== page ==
New York (AFP) - NFL owners met with commissioner Roger Goodell and a handful of players for several hours prior to the league's Thursday night game in Green Bay where patriotism was substituted for protests.
Players and coaches from both the Packers and the Chicago Bears linked arms during the pre-game anthem on Thursday as a show of unity but no one appeared to take a knee or raise a clenched fist as they had done in the past.
The Packers had asked their fans to also link arms in unity during the playing of "The Star-Spangled Banner" and while some small groups obliged, the majority of the crowd either held a hand over their heart, stood at attention and saluted or waved small American flags.
"I think there's been some positive conversation that's come out of it," Packers quarterback Aaron Rodgers said on Tuesday. "This is about equality."
The players say they have been unfairly criticised and that the sitting, kneeling and raising clenched fists is to draw attention to racial injustice in America and not specific protests directed at the flag or anthem.
President Donald Trump has been locked in a feud with NFL players, owners and league officials over the symbolic protests. Last week, Trump called protesting players "sons of bitches" who should be fired.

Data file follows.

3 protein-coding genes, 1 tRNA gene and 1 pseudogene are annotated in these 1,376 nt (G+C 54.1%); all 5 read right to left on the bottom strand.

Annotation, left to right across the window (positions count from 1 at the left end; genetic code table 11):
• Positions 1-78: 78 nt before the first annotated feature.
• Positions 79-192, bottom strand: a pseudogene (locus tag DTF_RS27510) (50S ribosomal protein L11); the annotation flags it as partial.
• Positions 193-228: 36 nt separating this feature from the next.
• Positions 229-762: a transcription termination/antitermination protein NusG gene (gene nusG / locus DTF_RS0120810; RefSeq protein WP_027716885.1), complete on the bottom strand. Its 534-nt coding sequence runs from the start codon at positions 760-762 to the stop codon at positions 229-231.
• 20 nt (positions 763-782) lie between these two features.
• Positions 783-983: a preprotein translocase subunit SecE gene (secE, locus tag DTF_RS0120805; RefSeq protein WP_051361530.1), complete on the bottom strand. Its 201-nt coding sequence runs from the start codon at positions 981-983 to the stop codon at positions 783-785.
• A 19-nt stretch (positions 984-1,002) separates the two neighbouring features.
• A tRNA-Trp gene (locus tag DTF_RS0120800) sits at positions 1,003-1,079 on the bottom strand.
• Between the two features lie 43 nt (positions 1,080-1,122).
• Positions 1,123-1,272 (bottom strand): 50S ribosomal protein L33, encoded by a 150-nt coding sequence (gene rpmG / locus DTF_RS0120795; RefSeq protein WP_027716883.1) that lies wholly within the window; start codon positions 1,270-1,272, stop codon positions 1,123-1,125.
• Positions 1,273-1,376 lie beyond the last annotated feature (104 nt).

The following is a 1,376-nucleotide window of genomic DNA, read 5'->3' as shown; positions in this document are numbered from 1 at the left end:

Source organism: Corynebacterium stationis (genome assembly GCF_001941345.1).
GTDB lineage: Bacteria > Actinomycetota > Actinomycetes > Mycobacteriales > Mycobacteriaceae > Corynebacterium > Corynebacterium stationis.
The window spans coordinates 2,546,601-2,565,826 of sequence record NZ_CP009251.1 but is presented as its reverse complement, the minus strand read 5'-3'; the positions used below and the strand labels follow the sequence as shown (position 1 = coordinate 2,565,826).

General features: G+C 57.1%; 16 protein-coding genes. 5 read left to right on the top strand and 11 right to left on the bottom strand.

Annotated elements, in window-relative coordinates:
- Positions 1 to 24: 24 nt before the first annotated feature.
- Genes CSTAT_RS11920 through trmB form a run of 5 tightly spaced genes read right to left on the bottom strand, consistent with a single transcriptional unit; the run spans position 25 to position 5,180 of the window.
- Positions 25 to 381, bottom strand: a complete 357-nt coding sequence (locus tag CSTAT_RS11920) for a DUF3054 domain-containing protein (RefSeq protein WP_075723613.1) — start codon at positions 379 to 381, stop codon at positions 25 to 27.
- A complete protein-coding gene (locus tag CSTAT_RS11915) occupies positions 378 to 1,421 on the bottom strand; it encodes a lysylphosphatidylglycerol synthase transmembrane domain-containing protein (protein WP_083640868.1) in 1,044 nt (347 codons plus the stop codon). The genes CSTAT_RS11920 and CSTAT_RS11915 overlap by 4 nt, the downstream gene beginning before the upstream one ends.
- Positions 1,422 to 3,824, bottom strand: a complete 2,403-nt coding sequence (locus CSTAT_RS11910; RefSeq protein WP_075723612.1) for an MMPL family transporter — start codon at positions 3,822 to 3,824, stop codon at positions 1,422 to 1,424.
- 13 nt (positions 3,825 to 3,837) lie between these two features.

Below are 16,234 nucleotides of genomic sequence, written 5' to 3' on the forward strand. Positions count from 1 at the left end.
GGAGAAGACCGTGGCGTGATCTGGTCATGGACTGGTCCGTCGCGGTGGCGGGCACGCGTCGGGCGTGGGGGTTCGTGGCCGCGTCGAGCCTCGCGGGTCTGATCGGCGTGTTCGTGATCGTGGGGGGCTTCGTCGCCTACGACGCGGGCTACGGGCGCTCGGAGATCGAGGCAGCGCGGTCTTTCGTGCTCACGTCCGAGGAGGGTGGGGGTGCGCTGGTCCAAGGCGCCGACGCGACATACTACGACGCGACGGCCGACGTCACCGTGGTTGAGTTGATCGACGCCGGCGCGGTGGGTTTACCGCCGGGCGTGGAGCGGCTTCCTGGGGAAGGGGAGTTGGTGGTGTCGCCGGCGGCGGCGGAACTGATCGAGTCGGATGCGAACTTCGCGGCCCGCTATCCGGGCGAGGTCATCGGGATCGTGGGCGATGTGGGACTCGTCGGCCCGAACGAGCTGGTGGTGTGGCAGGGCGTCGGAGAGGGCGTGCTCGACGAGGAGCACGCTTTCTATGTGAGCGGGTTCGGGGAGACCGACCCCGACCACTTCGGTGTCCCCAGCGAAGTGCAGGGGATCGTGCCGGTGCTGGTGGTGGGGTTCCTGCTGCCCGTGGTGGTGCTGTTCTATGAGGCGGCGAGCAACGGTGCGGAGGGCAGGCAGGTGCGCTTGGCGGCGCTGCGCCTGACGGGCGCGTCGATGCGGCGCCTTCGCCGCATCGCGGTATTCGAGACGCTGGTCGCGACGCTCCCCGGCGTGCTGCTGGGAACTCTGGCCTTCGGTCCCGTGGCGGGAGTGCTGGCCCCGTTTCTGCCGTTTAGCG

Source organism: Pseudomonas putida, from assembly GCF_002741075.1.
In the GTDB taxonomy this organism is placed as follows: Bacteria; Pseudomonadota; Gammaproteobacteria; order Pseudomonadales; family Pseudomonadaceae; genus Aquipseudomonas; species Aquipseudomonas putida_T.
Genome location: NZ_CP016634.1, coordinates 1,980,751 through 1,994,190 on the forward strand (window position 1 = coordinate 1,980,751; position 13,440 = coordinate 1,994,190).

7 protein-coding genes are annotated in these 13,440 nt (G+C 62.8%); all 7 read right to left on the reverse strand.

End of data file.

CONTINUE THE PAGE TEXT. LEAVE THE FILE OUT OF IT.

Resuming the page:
Previously only a handful of players had been taking a knee during the anthem but on Sunday, after Trump's comments, nearly 200 chose to make their point including the Pittsburgh Steelers who remained in the locker room except for one player.
Goodell was joined at the table by owners John Mara of the New York Giants, New England's Robert Kraft, Pittsburgh's Art Rooney, Jacksonville's Shad Khan, Miami's Stephen Ross, Philadelphia's Jeffrey Lurie and Cleveland's Jimmy Haslam.
Dallas Cowboys owner Jerry Jones who donated $1 million to Donald Trump's inauguration, was not part of the meeting, but a group of NFL players were.
The players included New York's Jonathan Casillas; Devin McCourty and Matthew Slater of New England; and Cleveland's Jason McCourty and Christian Kirksey.
Casillas, who was among the 20 to 30 people present at Thursday's meeting, said no concrete decisions were made. Rather, it was an exchange of ideas on what the league plans to do moving forward and how to approach player protests.
"You got to see opinions from the owners and from the players as well," Casillas told American broadcaster ESPN. "Stuff like that is very good, very proactive. Thank Trump for saying what he said because without him saying that, (1) the whole league wouldn't have been so collectively together, (2) we would've never had a meeting."
Casillas said the talks were informative.
"I know the owners for sure don't want us kneeling," Casillas said. "It's what the message is getting across. People have been totally misconstruing the kneeling thing from when (Colin) Kaepernick did it in the beginning. Everyone is talking about the players disrespecting the flag. It's never been said anything about kneeling down is disrespecting the flag.
"We discussed moving forward about the whole kneeling situation and basically John Mara said he can't ask us to do anything, really. He just requests that we stand."